Next was Andrew Perry who discussed Visual Literacy and Graphic Narratives. His thesis was an attempt to show that the means of storytelling and communication are changing — whereas the poem was central to literature prior to the 16th century the novel became the dominant form starting around then, and now we are seeing a new form that integrates text with images and diagrams (in a creative, literary way, not solely for factual reference). There is a new manner of storytelling that goes with it and, while I'm not sure it will become a dominant form, it has definitely come into its own as a rich and complex literary form.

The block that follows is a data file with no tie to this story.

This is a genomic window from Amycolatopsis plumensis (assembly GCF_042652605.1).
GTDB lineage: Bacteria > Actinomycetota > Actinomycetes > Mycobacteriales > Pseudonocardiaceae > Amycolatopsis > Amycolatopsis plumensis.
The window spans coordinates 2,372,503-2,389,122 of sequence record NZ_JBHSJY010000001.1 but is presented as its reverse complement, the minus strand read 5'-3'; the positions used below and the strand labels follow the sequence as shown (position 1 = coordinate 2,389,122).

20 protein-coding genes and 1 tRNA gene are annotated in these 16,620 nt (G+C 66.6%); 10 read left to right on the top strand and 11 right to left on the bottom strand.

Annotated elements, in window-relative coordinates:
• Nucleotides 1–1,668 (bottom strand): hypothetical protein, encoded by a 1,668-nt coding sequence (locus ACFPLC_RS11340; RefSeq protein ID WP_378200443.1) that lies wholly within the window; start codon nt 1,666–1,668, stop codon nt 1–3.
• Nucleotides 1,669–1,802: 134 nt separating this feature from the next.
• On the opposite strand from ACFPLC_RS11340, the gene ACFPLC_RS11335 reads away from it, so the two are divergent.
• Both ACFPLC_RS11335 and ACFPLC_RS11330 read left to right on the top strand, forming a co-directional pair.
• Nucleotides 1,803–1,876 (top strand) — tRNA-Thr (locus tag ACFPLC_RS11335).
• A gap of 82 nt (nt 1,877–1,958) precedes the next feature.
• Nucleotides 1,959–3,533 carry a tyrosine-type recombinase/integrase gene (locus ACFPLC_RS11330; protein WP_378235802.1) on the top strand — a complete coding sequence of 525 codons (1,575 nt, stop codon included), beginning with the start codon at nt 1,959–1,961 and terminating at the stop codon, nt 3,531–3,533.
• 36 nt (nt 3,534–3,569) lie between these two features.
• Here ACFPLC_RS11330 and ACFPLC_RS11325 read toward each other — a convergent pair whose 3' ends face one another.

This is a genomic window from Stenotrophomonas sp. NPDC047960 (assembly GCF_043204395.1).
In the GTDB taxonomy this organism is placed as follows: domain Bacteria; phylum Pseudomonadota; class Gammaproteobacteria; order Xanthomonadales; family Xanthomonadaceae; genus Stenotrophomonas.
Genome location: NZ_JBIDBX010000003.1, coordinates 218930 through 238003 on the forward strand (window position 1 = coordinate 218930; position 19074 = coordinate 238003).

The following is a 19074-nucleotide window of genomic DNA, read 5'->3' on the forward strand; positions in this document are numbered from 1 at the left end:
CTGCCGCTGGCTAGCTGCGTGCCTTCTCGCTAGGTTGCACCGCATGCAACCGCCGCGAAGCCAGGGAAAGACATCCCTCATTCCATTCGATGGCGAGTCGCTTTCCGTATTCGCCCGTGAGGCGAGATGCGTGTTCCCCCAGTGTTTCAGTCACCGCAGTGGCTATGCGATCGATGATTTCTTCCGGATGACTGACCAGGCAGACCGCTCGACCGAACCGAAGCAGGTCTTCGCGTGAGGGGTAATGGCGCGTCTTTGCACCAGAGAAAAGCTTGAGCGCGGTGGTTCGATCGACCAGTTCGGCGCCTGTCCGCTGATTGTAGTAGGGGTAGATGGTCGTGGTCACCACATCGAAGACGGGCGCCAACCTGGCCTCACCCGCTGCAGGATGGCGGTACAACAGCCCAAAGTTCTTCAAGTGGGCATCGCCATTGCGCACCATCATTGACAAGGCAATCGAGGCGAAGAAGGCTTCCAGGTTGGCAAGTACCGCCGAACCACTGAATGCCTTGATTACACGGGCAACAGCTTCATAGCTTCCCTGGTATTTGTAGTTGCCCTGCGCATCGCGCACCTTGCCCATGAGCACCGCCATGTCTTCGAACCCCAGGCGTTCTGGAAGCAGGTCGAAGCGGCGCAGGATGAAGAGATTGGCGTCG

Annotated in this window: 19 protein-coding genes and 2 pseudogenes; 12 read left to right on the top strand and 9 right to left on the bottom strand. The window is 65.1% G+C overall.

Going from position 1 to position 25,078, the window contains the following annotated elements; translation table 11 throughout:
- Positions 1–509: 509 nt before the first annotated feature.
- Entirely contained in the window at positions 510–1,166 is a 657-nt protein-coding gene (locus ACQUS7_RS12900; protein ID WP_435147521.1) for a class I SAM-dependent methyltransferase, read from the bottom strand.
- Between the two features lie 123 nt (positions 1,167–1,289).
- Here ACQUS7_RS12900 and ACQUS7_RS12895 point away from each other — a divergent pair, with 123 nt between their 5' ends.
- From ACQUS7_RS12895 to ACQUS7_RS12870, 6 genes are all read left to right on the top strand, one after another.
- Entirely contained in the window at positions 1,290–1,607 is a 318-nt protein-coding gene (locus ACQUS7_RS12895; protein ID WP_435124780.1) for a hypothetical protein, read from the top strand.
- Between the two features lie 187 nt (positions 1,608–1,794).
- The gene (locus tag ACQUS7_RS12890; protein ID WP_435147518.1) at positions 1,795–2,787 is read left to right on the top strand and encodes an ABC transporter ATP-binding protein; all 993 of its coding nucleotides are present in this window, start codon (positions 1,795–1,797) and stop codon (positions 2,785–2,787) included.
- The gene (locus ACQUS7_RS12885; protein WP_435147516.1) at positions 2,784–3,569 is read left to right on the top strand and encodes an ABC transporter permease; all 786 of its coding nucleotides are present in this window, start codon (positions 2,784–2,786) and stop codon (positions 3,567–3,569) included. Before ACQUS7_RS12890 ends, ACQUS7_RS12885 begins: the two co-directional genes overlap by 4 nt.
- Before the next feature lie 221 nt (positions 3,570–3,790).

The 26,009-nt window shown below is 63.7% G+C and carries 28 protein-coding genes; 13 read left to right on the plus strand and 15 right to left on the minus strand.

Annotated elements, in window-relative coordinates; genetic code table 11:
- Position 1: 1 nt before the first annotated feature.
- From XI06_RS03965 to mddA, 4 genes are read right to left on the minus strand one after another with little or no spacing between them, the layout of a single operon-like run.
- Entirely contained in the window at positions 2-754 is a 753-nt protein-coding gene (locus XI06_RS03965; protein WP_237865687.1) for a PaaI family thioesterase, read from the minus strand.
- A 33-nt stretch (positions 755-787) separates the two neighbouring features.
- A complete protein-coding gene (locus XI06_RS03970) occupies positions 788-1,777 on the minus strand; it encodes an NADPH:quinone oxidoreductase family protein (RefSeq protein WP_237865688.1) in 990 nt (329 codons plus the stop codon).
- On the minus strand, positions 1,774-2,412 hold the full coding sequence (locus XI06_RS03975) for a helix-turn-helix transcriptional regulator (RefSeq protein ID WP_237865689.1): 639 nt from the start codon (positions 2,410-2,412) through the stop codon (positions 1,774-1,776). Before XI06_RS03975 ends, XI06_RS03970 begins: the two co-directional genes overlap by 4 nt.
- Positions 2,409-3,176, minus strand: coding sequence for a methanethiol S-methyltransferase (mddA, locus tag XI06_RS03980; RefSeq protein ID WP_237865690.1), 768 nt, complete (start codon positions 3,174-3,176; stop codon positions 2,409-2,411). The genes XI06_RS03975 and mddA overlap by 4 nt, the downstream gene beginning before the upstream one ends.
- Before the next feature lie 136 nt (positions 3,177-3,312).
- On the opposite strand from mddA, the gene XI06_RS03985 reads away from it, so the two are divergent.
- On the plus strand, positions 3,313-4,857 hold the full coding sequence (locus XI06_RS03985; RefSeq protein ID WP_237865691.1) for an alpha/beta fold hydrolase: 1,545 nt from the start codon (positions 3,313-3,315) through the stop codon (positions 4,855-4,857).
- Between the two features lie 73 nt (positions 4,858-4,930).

Ashley Aberg then spoke about the difficulties of changing medical thinking when it comes to gender. She centered her talk on what medicine calls "intersex" — neither dominantly male nor female. It is because the male/female binary-gender system influenced the medical community that the medical community considers it worthy of "correction" that typically involves surgically modifying the appearance of a child's genitals. Aberg's point is that there is nothing life-threatening or unnatural about intersex, and as such, it is society that should adapt to it. In some ways a radical concept, but in others, it is solely habit that keeps society's view of gender from matching what nature produces.